It is most definitely my maternal grandmother, Lillie Mae Suttle. Lillie Mae was an upcycling artist long before even the term recycling made it into the general lexicon. Her house and yard were magical to me. Birdhouses made from coffee cans, hanging plant baskets made of old stove pipe, a potting table with an old porcelain farmhouse sink which was surrounded my lush ferns, textured foliage and an array for flowers and color. It is these memories of her home, her voice, her laugh and support that are still alive within me. I think of her nearly every day and am often mentally in her garden as I create my art.
When did you know you were an artist/maker?
My earliest recollection of art is the waxy smell of my first box of crayons. There were only eight colors, but there was a world of possibility in that box! Not one for coloring books, I can still recall the thrill of rendering my interpretation of birds, trees, trains, cars, anything I could get onto a white piece of paper. I found some of them while cleaning out my mother’s house just after her death in 2001, and even then I could still capture that feeling of limitlessness.
How would you describe your creative process?
There is something in the center of me that drives my hands and mind to create. For example, there is an item currently for sale in my Etsy shop. It is a rusty steel fork from a garden tiller. I found it while junking near Nashville, Tennessee, on vacation. For the entire trip I obsessed, sketched and mused over that fork! Housekeeping in the hotel had to clean around my doodle pads, and I am sure they wondered about my sanity. Funny thing though: that lamp is exactly how I saw it the minute I picked up that rusty fork. It is that way for me – like a touch creates a mental picture of the completed project. I create the actual piece in reverse, from the completed lamp back to the composite parts. All of them – cords, sockets, nuts and pipes – each piece is mentally installed before I touch a tool.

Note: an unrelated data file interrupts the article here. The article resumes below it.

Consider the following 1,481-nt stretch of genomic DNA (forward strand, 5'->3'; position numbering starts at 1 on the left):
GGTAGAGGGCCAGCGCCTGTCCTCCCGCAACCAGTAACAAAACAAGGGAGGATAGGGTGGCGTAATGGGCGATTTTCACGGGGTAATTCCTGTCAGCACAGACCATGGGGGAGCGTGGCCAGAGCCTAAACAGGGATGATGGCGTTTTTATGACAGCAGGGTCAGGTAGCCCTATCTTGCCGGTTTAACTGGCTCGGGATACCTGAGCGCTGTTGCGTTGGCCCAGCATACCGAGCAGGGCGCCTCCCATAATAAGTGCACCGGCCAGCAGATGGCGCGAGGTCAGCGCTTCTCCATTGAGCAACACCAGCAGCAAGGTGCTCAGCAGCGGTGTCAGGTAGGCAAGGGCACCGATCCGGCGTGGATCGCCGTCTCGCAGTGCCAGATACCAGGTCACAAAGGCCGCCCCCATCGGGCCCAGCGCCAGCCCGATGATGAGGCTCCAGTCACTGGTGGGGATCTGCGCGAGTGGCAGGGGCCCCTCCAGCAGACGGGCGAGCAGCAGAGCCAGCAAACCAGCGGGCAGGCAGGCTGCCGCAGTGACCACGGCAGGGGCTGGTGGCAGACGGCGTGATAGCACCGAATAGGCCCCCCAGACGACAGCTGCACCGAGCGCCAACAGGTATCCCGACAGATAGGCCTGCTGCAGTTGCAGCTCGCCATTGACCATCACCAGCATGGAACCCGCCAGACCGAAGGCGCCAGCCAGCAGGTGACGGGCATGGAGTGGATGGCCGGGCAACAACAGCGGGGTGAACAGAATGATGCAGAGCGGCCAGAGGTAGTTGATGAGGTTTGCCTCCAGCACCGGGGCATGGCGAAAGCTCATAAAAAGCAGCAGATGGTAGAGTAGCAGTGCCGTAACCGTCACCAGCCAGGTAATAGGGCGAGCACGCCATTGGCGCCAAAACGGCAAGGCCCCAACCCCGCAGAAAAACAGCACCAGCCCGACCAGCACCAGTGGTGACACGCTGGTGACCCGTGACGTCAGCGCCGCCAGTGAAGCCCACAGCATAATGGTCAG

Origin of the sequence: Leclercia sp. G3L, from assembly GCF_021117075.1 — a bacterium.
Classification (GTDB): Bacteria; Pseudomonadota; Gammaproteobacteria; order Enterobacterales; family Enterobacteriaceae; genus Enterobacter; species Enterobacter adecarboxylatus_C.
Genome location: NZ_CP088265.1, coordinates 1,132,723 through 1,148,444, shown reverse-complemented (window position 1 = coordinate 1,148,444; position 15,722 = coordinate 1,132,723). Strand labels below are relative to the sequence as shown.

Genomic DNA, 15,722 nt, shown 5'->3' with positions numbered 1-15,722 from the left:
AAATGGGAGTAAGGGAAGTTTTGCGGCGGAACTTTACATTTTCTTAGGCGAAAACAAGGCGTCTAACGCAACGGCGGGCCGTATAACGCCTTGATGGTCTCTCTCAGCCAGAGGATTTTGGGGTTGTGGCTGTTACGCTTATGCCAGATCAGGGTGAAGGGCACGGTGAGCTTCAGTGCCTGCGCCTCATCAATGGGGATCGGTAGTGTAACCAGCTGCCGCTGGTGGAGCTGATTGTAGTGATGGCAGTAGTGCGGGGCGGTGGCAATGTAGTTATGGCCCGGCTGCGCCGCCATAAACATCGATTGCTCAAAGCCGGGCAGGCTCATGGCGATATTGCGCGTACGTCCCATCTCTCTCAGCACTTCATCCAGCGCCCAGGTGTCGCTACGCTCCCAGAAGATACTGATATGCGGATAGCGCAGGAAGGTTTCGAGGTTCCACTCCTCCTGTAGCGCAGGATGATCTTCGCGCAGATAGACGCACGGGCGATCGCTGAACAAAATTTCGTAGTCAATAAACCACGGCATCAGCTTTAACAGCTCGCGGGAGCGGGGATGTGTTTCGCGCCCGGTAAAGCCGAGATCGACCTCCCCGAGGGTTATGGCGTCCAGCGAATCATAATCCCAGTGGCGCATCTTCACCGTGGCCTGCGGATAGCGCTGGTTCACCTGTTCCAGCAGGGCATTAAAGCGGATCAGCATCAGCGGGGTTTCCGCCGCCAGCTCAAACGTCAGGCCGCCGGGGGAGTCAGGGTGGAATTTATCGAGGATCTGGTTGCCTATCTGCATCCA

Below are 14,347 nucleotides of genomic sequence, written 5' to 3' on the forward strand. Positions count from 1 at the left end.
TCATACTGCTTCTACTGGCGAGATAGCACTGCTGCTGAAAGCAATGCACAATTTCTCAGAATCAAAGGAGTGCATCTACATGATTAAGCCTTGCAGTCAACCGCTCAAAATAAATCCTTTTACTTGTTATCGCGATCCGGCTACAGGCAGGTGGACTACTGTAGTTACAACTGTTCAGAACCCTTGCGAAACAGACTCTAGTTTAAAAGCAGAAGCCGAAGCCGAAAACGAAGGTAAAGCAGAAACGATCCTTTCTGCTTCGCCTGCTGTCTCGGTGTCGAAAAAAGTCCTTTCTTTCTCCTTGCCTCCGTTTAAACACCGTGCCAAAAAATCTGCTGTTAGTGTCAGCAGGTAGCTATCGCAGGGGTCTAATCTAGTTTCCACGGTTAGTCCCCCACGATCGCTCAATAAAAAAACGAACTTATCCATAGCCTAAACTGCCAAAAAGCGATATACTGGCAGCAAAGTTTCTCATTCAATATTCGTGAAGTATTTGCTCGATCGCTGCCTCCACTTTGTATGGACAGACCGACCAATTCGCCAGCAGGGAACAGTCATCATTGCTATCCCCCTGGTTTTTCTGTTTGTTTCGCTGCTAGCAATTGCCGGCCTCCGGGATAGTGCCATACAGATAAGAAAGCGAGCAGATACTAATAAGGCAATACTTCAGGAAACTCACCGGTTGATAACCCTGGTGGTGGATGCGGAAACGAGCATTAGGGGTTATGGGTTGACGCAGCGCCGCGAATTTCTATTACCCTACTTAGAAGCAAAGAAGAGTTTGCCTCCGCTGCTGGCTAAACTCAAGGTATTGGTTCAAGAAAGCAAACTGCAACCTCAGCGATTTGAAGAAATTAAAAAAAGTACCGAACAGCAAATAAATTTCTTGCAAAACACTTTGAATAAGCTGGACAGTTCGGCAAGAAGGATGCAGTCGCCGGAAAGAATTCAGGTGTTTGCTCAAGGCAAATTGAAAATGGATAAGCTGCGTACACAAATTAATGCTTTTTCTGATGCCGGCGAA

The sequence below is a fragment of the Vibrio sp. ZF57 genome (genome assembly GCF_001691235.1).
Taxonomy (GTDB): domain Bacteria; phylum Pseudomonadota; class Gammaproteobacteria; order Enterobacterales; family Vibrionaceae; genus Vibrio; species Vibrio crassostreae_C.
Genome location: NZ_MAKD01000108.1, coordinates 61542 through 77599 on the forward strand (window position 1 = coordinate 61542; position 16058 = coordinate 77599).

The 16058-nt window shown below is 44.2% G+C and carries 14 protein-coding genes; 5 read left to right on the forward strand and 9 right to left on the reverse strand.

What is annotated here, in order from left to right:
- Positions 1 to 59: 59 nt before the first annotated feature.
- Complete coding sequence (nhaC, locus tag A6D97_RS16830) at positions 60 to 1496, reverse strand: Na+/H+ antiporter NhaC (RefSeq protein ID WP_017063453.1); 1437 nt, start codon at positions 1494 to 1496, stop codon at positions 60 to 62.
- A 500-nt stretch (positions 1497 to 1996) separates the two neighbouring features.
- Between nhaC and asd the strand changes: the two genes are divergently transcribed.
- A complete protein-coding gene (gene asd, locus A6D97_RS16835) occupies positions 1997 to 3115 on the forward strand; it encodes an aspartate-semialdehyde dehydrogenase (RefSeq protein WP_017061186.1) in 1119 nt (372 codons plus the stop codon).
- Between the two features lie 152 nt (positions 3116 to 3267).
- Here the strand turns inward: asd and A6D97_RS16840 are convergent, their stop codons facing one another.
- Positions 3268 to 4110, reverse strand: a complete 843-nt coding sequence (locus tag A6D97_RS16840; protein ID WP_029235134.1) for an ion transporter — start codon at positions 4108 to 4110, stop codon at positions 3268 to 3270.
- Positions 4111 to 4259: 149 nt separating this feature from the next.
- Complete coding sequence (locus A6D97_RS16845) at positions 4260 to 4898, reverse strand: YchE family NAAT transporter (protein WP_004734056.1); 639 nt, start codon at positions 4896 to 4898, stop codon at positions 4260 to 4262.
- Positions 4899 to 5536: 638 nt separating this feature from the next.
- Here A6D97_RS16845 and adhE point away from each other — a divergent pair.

If you could peek inside the studio of any artist, designer or craftsman (dead or alive), who would it be?
Hands down, Thomas Edison. The light bulb has fascinated me since I can remember – its marvelous simplicity, its history and how it changed the way we live on the planet. Oh, how I would love to be there and witness – even participate – in that creative process!
What handmade possession do you most cherish?
The little art projects that my children (now 23, 21, 19 and 18) gave to me when they were very young. I have a folder of their paintings, poems, drawings and coloring book tear outs. I look at them from time to time and wax nostalgic for those days. One of my daughters, Jennifer, made two pottery objects in elementary school. One is a small dish created by pressing the clay onto a large leaf, the other is a lion mask. I love them immensely and they are proudly in use in my home.
How do you get out of your creative ruts?
As my partner would tell anyone who asked, there are times when he grabs me by the shoulders and firmly states, “Step away from the studio.” Taking his sound advice, I will most often turn to working on a garden project, usually some sort of water feature. I have several in my garden and I toy with the flow of water over glass, copper, and interesting lamp parts from the studio. I find the flow of the water and being outdoors frees my creative channels. Other times, I will simply stop working on a project and turn on the shop vac and start cleaning up the studio. Organized tools and a clean bench often clears my mind and I move forward with ease.
Where would you like to be in ten years?
The metaphorical road to the present has been long and sometimes arduous, due in part to my own fear of releasing my attachment to typical and expected work/career conventions. I liken my experience to floating down the Mississippi River from Minnesota with the desire to be in Baton Rouge. It takes patience, and I can only go as fast at the river flows. There are ebbs and flows and my challenge has been patience in all aspects of the journey. There are times I panic and want to grab onto a branch or put my feet down, but it doesn’t work that way. I have to float and let the river take me. So far it has been thrilling as I ride the ups and downs of faith in the process. I am just taking it as it comes, letting my desire to create and discover be my motivation and my solace. In ten years? I’d like to have an established brand identity, a small brick and mortar store/studio where customers can visit my workspace and peruse the unconverted artifacts along with the finished product, getting inspired and making purchases!